Note: This series of posts is excerpted from my “old school” blog (think diary, journal) during Hurricane Ike. I wanted to post “real time,” however, for various reasons that didn’t work out….
Here we go again. I guess it’s the price Houstonians pay for the pleasure of all those 90+ degree days in May, June, July, August and September? After spending 15 hours to travel 30 miles during my unsuccessful hurricane Rita evacuation attempt a few years back, I have decided to stay in Houston and ride this one out.
Ike is an incredible storm. Technically, it’s only a category 2 storm. However, it’s only one or two miles an hour below category 3 strength. More importantly, it’s HUGE -- over 300 miles in diameter. Since storms typically travel at around 15-20 mph, give or take, that means those directly in Ike’s path will experience tropical storm force winds or higher for 15 - 20 hours!
For the last two days, I’ve been tweaking my hurricane prep plan and checking my supplies. However, there’s not really much to do. I always have spare batteries and at least a four-day supply of bottled water and canned meats (tuna and sardines). I did buy some additional long lasting fruit, e.g. apples, and veggies -- especially tomatoes. (Yeah, I know they’re not official veggies.). I have partially filled both bathtubs with water for flushing and cleaning, and there is a pot of water on the stove for kitchen use. The hurricane prep plan is about to get a good test.
Ike will also be a good test for my apartment selection criteria. About a year after Rita, I had planned to buy a home here. However, strange things were happening in the housing market across the country so I decided to sit on the sidelines for a while. Instead, I moved to a larger apartment that, among other things a) was not on the first floor, b) was not on the top floor, and c) was protected from the wind. So, I know I don’t have to worry about floodwater or my roof blowing off. I face the pool, which is surrounded by apartments, so I’m protected from the wind on all sides. We’ll see how well this all works in practice soon.
7 p.m. The wind is picking up, but still no rain.
11:30 p.m. The television weather person says we have sustained winds of 30+ mph with gusts up to 50. However, I’m still comfortable going out on the balcony periodically to take a peek.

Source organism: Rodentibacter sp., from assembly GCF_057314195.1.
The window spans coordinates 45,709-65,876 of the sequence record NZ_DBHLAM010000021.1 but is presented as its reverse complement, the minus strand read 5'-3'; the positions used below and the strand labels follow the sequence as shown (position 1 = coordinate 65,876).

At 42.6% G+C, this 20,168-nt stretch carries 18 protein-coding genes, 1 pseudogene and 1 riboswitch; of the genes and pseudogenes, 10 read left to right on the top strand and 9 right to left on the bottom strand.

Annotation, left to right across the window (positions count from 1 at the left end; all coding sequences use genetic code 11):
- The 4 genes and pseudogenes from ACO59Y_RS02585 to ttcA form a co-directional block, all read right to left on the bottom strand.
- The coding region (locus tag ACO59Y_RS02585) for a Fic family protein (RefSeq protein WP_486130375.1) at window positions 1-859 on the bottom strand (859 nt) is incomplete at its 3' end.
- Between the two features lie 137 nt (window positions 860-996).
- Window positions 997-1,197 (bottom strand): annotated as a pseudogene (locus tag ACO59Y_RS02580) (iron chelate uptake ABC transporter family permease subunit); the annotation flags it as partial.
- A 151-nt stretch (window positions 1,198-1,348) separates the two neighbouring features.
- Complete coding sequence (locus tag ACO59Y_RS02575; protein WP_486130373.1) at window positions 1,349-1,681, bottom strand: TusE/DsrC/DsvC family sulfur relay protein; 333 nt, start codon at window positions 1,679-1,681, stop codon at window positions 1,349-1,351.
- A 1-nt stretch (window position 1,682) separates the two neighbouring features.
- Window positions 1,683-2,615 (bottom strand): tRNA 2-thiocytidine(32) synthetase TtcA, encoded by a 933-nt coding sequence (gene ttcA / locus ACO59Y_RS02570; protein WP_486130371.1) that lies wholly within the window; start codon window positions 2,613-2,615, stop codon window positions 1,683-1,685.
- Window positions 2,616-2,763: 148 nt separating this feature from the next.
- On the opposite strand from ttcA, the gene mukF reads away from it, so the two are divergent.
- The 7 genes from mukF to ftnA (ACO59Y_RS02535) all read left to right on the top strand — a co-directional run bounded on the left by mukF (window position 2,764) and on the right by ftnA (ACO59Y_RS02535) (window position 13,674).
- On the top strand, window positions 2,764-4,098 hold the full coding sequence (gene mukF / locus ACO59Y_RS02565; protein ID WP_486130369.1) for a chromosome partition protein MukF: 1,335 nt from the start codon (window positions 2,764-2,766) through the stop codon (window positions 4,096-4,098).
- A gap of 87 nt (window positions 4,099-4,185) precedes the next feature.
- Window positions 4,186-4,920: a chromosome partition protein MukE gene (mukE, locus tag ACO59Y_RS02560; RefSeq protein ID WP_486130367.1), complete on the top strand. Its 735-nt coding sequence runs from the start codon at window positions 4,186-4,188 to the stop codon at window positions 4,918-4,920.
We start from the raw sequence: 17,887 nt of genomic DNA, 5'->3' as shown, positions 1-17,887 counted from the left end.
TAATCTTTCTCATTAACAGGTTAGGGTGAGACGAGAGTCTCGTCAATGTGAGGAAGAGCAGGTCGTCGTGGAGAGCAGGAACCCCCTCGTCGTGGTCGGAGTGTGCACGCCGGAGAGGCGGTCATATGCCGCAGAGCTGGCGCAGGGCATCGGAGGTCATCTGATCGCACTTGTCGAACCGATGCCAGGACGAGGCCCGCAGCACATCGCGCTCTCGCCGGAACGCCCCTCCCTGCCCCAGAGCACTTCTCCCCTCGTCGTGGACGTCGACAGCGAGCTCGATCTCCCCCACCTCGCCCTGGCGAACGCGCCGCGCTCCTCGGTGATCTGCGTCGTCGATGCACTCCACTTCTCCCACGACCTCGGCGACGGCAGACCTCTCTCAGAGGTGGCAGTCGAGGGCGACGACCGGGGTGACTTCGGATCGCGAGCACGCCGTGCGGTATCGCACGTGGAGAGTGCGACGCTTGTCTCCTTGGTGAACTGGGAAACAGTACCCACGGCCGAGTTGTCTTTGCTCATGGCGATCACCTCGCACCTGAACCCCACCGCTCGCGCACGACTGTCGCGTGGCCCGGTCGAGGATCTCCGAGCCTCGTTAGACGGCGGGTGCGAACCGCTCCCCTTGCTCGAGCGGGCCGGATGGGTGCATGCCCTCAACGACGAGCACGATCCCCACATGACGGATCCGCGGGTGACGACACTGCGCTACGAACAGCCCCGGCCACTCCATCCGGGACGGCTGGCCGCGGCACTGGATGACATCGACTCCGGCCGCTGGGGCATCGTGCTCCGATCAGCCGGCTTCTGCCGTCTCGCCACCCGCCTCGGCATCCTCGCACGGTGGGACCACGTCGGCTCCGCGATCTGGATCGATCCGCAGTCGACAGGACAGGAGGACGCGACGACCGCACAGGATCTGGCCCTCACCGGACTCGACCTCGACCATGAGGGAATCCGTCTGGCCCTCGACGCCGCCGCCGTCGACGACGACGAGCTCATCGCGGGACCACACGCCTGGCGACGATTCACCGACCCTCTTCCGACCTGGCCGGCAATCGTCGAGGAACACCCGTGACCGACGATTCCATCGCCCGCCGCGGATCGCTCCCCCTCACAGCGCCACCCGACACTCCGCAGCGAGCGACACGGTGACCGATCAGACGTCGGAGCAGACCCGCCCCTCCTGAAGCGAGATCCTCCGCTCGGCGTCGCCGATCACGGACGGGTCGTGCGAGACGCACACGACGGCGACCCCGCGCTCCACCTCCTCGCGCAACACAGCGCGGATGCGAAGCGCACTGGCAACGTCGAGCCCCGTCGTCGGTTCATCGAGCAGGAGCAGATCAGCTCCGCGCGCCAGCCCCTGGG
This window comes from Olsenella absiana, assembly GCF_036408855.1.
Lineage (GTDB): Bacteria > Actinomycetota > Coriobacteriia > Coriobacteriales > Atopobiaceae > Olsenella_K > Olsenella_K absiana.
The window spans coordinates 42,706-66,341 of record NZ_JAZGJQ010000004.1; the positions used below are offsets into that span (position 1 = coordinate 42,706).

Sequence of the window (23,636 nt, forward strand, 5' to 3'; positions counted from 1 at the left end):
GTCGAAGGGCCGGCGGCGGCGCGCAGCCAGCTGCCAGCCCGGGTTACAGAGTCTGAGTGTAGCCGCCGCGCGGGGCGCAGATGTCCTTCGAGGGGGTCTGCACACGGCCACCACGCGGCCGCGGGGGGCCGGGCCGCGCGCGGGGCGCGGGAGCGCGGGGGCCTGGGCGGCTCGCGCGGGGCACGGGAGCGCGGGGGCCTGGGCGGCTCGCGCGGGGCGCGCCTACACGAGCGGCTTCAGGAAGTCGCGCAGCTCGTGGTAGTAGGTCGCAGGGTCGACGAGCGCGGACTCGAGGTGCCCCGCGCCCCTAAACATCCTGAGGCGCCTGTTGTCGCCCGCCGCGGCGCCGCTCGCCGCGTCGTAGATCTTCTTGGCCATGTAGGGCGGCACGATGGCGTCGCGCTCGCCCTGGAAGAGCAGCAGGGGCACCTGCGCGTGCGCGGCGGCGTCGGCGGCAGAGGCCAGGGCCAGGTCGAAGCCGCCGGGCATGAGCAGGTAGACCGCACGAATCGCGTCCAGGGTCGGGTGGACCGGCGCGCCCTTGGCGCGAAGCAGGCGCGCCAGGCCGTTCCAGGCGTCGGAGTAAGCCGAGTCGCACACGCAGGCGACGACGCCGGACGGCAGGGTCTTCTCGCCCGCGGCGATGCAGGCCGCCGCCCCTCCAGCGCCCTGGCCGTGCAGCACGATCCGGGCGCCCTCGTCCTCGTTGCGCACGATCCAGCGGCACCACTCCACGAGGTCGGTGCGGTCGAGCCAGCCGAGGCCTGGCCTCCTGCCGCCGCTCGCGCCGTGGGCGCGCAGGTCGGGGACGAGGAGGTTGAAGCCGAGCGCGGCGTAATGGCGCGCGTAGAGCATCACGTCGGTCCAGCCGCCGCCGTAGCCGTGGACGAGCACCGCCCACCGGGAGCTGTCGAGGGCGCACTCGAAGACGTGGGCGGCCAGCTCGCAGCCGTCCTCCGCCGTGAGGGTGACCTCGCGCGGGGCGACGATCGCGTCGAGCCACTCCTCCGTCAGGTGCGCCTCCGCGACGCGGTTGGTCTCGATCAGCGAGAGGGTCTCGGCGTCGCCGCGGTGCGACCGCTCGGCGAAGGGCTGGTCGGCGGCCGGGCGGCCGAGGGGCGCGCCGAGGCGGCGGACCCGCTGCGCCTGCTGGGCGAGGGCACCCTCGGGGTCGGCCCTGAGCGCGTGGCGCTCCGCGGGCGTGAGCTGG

12:30 a.m. The electricity has been off and on a couple of times during the last 10 minutes. Now it’s gone for the duration. That also means no running water (I’m on the third floor), and no VoIP phone service.
1:45 a.m. I’m in bed following the path on the storm on my portable radio. Since obviously I have no a/c at this point, I have a window open to stay cool. The wind is howling outside, but inside there’s just a nice breeze. The radio says sustained winds are now up to 50 mph.
2:20 a.m. Gusts are now up to 83mph. So far, 1.3 million customers have lost power.
3:00 a.m. The eye of the storm made landfall in Galveston (60 miles away) about an hour or more ago. It’s getting pretty windy here, but not windy enough to get me out of the bed even though I’m only 5 feet from windows (not a good place to be during high winds). However, I don’t hear anything blowing around near the pool, so I stay put.
When I was a kid, my grandmother lived in a small country town outside of Houston. I can remember being there for one or two hurricanes. I remember she herded my brother and me into a hallway in the center of the house (no windows), covered us with a mattress, and tied us all together with rope. She had read about families being blown in separate directions by the winds. Wherever we went, we were all going together. My equivalent is my master bathroom. For the occasion, I have it stocked with flashlights, water, a cooler and some snacks. No rope. I also have some reading material and a small TV. I may skip the TV next time. If the weather is bad enough to force me into the panic room, the chances that I’ll still have power for the TV are not good. What I don’t have is a bed. Only blankets, comforters and pillows on the floor. I may want to invest in a small air mattress??
3:30 a.m. The wind is getting stronger. And I’m getting sleepier. I’m still comfortable in bed, but falling asleep near the windows does not sound like a good idea. Time for the panic room.
4:00 a.m. The radio guy says the eye of the storm is downtown now. All of a sudden, I have the munchies. Time for some potato chips, cheese and a beer. It’s my only beer, and I figure I might as well drink it before it gets warm. I’m really sleepy….
Related PostsSurviving Hurricane Ike: Saturday The next post in the series.
Surviving Hurricane Ike: Sunday The 3rd post in the series.
Surviving Hurricane Ike: Monday The final post in the series. This one has pictures.
FEMA Disaster Supplies Checklists Their list of emergency supplies is a lot longer than mine...
The picture is courtesy of Pal2Pal.